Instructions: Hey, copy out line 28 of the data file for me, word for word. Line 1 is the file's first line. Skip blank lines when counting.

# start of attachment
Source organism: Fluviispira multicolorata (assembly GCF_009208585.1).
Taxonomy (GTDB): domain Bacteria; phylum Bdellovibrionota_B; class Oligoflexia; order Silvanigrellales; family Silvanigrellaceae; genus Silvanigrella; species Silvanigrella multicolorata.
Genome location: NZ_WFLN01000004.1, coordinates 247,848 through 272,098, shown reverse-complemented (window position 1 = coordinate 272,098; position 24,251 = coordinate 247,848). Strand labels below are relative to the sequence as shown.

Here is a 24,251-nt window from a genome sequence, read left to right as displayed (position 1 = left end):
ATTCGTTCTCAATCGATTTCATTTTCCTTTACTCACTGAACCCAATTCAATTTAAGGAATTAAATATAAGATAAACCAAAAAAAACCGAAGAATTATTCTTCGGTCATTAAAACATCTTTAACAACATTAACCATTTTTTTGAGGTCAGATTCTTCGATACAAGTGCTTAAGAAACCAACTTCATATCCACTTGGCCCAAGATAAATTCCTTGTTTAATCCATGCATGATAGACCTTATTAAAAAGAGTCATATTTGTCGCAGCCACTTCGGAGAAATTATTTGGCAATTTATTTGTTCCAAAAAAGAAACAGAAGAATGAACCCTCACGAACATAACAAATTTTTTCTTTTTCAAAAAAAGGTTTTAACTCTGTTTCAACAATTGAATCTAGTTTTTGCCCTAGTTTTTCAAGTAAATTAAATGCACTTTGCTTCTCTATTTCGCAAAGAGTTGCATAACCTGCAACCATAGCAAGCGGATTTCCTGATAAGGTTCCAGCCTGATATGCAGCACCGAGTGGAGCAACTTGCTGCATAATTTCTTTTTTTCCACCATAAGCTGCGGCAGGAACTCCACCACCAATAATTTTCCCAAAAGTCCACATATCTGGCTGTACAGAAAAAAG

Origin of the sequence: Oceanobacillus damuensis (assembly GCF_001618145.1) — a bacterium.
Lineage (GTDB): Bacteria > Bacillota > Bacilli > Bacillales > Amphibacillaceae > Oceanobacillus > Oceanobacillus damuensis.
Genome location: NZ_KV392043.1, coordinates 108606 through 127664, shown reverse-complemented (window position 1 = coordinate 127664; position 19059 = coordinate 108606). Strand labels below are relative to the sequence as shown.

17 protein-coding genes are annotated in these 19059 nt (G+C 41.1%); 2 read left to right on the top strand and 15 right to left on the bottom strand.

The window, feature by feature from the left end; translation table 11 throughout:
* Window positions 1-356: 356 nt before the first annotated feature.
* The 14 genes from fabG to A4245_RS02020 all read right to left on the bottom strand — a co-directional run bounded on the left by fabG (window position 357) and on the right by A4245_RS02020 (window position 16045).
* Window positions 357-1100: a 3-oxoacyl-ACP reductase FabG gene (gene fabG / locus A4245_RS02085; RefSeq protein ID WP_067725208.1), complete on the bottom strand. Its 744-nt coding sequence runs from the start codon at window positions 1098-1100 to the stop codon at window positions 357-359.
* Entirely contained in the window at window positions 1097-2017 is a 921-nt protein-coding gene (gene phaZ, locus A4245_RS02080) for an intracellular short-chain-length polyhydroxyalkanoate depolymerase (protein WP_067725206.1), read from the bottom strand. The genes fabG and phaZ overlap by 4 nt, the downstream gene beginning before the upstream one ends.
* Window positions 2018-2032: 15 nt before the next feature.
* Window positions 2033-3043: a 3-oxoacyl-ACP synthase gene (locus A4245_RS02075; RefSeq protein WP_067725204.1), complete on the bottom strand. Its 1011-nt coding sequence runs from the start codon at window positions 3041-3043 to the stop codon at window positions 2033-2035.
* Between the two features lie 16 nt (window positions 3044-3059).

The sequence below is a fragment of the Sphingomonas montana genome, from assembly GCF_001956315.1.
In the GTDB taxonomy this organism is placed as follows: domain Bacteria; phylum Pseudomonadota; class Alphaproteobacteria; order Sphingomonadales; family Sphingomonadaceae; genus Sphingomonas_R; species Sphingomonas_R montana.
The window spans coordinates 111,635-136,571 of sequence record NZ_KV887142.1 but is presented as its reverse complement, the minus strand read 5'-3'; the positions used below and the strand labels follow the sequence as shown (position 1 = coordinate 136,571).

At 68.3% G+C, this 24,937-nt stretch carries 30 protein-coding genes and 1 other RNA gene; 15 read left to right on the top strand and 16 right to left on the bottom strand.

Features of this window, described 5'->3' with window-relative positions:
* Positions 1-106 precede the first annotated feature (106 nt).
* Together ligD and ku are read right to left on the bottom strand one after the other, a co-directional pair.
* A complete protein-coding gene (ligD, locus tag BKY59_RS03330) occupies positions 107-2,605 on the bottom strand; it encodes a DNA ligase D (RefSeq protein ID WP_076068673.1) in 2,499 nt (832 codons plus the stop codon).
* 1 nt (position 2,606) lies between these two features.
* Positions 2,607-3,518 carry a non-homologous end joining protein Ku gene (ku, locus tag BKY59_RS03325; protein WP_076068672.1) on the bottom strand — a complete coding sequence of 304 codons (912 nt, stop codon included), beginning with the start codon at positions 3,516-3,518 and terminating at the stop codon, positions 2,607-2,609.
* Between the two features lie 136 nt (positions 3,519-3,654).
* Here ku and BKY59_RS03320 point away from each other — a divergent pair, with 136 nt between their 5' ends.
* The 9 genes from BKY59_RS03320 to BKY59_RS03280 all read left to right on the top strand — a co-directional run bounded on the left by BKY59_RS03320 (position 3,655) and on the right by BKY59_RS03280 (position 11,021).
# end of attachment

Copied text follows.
* Between the two features lie 136 nt (positions 3,519-3,654).